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May 11, 2009

Rachel Carson’s DDT Vindication


Were Rachel Carson living today, she’d be looking at her 102nd birthday at the end of this month. As she opened up this morning’s newspaper, she’d see that a movement she helped to inspire is moving toward its ultimate conclusion of a total, worldwide ban of the insecticide DDT.


Despite hyperventilating attacks, some accusing her of crimes against humanity on par with Stalin and Pol Pot, Carson never advocated the abolition of DDT. In fact, the book through which she had her greatest impact, Silent Spring, lays out that curbing human misery and suffering is still primary. The secondary goal was to do so in a way that did not diminish the natural world.


Carson’s solution to insect-borne disease was simple. Rather than relying on chemistry, we also consider solutions that incorporated biology. After all, DDT was not tailor-made for the physiology of one species. For the same reasons it kills mosquitoes, it kills beneficial insects and works its way up the food chain. The result is a spring silent due to the absence of songbirds.


Late last week, a group of nations – and there are many of them – where DDT remains in use moved to make the dream inspired by Carson’s work a final reality. A pledge was signed by those nations to end the use of DDT by 2020.


The momentous nature of this step shouldn’t be overlooked. Malaria still rages in parts of the world, and DDT remains a key component of control strategies. It is natural to cling to things that have aided us in the past. What it signals is the growing awareness of the shortcomings of relying on chemicals like DDT to control disease.


Although some of what Carson wrote about DDT as a threat to human health has turned out to be more weighted in anecdote than in empirical fact, some of her other concerns have turned out to be dead on. Among these, the ability of rapidly reproducing insects to develop resistance to chemical insecticides is perhaps the most important. In the end, it hasn’t been cries from the world’s greens that have put DDT on a course for the ash heap of history, but the ability of mosquitoes to create multiple generations of insects – each slightly more resistant to DDT than the one before – in a very short span of time. Meanwhile, insects and animals that provide a benefit for mankind reproduce much more slowly, which means ultimately much of the damage down to local wildlife is in fact concentrated in animals that provide a positive service.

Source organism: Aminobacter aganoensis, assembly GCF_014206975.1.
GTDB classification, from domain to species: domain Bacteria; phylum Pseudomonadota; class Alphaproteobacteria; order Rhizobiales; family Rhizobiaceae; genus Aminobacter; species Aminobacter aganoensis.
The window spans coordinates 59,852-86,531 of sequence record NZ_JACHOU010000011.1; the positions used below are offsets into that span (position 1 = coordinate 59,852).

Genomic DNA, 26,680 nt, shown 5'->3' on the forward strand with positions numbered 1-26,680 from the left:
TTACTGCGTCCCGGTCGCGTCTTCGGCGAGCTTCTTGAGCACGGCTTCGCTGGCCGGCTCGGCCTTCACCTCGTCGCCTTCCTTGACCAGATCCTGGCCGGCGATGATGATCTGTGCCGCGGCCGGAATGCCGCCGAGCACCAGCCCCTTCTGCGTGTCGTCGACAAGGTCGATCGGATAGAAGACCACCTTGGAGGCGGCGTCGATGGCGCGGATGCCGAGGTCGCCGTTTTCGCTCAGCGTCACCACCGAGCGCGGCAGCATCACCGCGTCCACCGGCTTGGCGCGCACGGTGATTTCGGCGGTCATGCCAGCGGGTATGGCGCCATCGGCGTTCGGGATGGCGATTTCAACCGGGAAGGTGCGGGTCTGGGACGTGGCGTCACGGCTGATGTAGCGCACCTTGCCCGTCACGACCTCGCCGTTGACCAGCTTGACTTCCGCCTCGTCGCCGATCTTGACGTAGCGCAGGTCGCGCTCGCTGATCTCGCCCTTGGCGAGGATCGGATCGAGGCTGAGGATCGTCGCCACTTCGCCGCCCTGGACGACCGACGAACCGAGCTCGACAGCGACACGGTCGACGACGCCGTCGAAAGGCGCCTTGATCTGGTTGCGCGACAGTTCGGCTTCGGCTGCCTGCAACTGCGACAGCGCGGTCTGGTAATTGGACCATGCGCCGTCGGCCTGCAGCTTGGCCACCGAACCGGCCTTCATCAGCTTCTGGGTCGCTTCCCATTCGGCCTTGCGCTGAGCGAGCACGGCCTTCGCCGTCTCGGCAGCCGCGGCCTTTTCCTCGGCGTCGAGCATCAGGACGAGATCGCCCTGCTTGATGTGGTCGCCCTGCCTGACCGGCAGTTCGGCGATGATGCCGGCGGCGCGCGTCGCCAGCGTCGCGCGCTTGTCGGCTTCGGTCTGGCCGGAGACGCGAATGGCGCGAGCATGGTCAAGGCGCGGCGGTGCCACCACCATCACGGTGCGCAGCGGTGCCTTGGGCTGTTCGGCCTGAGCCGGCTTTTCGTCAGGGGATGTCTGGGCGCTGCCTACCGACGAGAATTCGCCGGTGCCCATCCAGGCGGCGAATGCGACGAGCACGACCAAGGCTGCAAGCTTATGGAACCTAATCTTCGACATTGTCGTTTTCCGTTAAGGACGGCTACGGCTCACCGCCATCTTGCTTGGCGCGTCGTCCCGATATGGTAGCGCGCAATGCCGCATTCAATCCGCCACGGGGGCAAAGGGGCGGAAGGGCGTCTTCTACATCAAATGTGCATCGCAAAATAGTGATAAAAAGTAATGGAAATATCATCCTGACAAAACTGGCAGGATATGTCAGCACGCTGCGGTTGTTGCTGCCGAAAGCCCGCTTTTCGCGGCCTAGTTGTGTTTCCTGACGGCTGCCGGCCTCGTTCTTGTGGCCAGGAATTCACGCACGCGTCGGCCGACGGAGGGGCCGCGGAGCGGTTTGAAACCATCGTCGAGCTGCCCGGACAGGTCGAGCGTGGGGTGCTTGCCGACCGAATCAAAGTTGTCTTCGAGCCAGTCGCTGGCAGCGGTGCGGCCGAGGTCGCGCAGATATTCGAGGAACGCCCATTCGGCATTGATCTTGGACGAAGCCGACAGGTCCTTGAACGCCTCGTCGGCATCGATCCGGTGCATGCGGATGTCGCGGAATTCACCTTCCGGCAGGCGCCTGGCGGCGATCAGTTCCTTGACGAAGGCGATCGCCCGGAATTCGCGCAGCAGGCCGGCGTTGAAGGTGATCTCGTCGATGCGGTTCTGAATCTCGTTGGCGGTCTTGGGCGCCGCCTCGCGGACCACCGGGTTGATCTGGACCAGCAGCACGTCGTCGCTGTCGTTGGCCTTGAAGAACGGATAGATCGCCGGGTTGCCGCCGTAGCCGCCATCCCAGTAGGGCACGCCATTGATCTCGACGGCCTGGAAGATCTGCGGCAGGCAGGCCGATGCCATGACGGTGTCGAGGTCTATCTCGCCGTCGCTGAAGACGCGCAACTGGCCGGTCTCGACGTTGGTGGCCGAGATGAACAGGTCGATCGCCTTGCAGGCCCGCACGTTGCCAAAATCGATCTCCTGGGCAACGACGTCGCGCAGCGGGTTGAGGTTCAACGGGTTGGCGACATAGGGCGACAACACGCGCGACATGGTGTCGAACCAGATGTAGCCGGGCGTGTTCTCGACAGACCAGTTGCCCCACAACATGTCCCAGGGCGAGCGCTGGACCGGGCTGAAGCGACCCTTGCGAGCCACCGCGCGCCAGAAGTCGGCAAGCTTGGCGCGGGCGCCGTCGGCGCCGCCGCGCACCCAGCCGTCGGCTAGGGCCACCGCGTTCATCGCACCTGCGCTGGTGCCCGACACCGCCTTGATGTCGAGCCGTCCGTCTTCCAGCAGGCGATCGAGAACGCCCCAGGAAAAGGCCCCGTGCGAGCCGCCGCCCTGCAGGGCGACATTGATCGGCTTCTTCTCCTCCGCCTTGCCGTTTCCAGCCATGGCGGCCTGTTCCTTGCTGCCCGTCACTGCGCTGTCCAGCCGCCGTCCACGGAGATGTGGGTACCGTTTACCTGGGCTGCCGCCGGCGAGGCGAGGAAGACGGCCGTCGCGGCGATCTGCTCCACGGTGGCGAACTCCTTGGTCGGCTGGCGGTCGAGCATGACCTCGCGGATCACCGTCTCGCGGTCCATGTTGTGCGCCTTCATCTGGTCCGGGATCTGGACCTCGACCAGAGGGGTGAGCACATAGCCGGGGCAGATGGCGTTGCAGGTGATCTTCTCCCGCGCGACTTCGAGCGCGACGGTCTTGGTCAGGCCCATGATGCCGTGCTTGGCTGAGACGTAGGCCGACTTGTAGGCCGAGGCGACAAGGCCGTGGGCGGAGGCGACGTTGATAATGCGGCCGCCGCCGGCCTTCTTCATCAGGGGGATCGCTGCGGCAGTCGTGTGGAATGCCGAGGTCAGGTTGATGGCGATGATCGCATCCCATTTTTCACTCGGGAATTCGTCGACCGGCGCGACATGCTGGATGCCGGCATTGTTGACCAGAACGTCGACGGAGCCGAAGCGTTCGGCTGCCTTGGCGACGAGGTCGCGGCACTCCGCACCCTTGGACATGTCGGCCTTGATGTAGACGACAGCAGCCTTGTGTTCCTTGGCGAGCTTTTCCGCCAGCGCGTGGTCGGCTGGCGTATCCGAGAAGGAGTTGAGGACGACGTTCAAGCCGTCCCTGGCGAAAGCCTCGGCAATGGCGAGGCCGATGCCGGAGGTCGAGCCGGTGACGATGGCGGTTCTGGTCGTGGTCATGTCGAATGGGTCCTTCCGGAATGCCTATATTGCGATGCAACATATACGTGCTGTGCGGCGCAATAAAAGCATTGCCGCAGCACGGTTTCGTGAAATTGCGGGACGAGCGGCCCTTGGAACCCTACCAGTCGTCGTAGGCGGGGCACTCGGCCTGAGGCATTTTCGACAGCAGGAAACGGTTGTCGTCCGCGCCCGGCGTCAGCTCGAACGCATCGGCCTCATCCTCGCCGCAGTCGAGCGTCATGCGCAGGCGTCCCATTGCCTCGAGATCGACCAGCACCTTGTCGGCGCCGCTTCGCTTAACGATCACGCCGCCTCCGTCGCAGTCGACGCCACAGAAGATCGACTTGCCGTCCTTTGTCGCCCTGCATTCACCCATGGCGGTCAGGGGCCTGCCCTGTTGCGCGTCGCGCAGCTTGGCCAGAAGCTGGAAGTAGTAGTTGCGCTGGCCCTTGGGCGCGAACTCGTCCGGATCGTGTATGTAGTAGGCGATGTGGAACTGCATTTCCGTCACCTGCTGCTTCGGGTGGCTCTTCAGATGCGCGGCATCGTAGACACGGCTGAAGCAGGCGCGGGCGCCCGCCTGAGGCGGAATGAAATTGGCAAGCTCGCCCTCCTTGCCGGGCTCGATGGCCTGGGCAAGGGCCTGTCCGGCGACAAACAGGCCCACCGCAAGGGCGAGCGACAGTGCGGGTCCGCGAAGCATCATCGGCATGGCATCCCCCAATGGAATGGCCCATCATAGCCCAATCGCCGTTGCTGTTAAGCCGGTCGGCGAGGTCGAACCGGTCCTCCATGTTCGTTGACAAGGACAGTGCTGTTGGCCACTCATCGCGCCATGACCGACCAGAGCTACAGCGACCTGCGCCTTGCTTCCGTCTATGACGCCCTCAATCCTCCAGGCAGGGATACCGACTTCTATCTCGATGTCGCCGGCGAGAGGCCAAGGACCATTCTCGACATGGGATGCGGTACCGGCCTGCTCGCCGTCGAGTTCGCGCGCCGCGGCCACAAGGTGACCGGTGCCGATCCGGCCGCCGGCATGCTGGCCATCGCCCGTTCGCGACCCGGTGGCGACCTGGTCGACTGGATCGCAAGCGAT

The solution that has evolved over the years was something straight out of Silent Spring. Rather than looking for that one thing, malaria control strategies have instead become a smorgasbord of the many. Where DDT still works without doing too much harm, it remains in use. In other places, it’s been found that a more effective and affordable strategy is the use of insecticide-treated nets.


Last week’s agreement was itself crafted based on a five-year study of DDT-free malaria control in Mexico and Central America. There, cases of malaria were cut by 60 percent. In addition to the nets and cleaner living conditions, the biological controls first envisioned by Carson were applied – bacteria and fish that prey on mosquitoes.


DDT was actually one of a list of chemicals that the United Nations hopes to stamp out worldwide, but it was given a special waiver. Why? Well, to make room for the very human goal of reducing misery and suffering.


If successful, the program means cutting down on horrible disease in a way that doesn’t demand a trade-off in biodiversity. It will be the result of a realization that modern chemistry can’t provide silver bullets for problems older than mankind. Will Carson ultimately get credit for this broadened way of thinking? First things first: What say we stop calling her an inhuman monster?


© 2009 North Star Writers Group. May not be republished without permission.


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